Meowmorphosis in My Zombies Blog
What happens if you wake up tomorrow as a man-sized kitten? Supposedly, it is the End of the World, so anything is possible.

In The Meowmorphosis, that very thing happens to Gregor Samsa. It is a tale of a man who awakes as a cat. In his previous life, he was an under-appreciated traveling salesman fully supporting his working-class family, living in Prague with an unpleasant life. Now, as a cat, he reflects on this life and spends about three-fourths of the book debating with his subconscious, about this, that and the other.

Eventually, Samsa actually gets the urge to leave his home, which is quite a relief to the reader. It took a lot of effort just to get to this point of the story. Outside, Gregor enjoys overwhelming scents and has schizophrenic thoughts and interpretations of his life. Venturing into the streets, he meets the tabby, Josef K. Immediately he is arrested by the over-sized policecats Franz and Willem, and taken to trial, where he is introduced to the Academy of Cats, and gets a lecture. In the author’s own words, Samsa is given a “long-winded rambling reminiscence,” and feels as if he gets an execution of his respectable self (which was his former, human life) and replaces it with a criminal mind (as a cat). Being arrested is more like calling out the society of his former life, and feeling free to do as you wish, as a cat.

With this new-found freedom, he feels guilty for abandoning his family, so Samsa returns home. There, he basically gives up on life, becomes sloven and dies. His family lives happily ever after, in a strange turn of events.

It was difficult reading this book and trying to maintain attention, with so much sense of hopelessness and a continuous stream of consciousness. The German-to-English translation may be cause of the extremely lengthy sentence structure — which is very wordy — often wandering from thought to thought for pages at a time. Samsa’s size seems to vary throughout the story, and his transformation is never fully explained, but lists “he must have had a cat’s soul.”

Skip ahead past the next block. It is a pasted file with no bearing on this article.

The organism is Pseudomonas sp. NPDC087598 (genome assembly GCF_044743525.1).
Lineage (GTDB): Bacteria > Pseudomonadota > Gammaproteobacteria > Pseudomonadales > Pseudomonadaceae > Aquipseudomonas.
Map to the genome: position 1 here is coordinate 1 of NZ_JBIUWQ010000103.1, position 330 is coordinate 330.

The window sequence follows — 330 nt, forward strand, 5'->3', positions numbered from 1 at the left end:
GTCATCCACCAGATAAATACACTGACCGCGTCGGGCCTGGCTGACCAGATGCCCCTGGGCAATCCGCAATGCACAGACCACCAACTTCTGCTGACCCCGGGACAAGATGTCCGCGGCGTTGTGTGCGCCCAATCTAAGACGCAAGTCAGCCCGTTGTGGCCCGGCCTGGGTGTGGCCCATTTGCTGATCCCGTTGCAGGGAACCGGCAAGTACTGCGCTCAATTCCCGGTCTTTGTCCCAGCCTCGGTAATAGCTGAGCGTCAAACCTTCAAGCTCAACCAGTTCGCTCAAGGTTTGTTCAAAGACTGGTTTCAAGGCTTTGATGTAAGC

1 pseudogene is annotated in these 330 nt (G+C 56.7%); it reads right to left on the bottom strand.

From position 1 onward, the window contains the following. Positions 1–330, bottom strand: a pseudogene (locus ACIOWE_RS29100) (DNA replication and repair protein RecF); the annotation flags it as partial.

At one point, the authors self-reference other German literary classics, and throughout the narrator seems to enjoy hearing himself speak. An included Appendix covers a ficticional depiction of Franz Kafka’s troubled family life, and even that is depressing to read.

Strength: A cat’s tale, within a human’s body.
Weakness: Hopelessness is never a fun story.
WTF Moment: Felines are incredibly judgemental.

Notable Quotes:
– “I once knew a man who woke up a cockroach.”
– “Symbolism is depressing; its meaning is always deferred.”
– “I believe I have shown myself to be quite a high class of cat.”
– “I see that catdom is in every way a superior and more marvelous institution than clerkdom.”
– “This disaster also revealed to Gregor Samsa that he was quite a large kitten, for his upper parts were still curled up sweetly in bed.”
– “With this sense of purpose then, Gregor raised his tail, fully erect, and strode from the dark alley of his earlier existence.”

Review: 3/5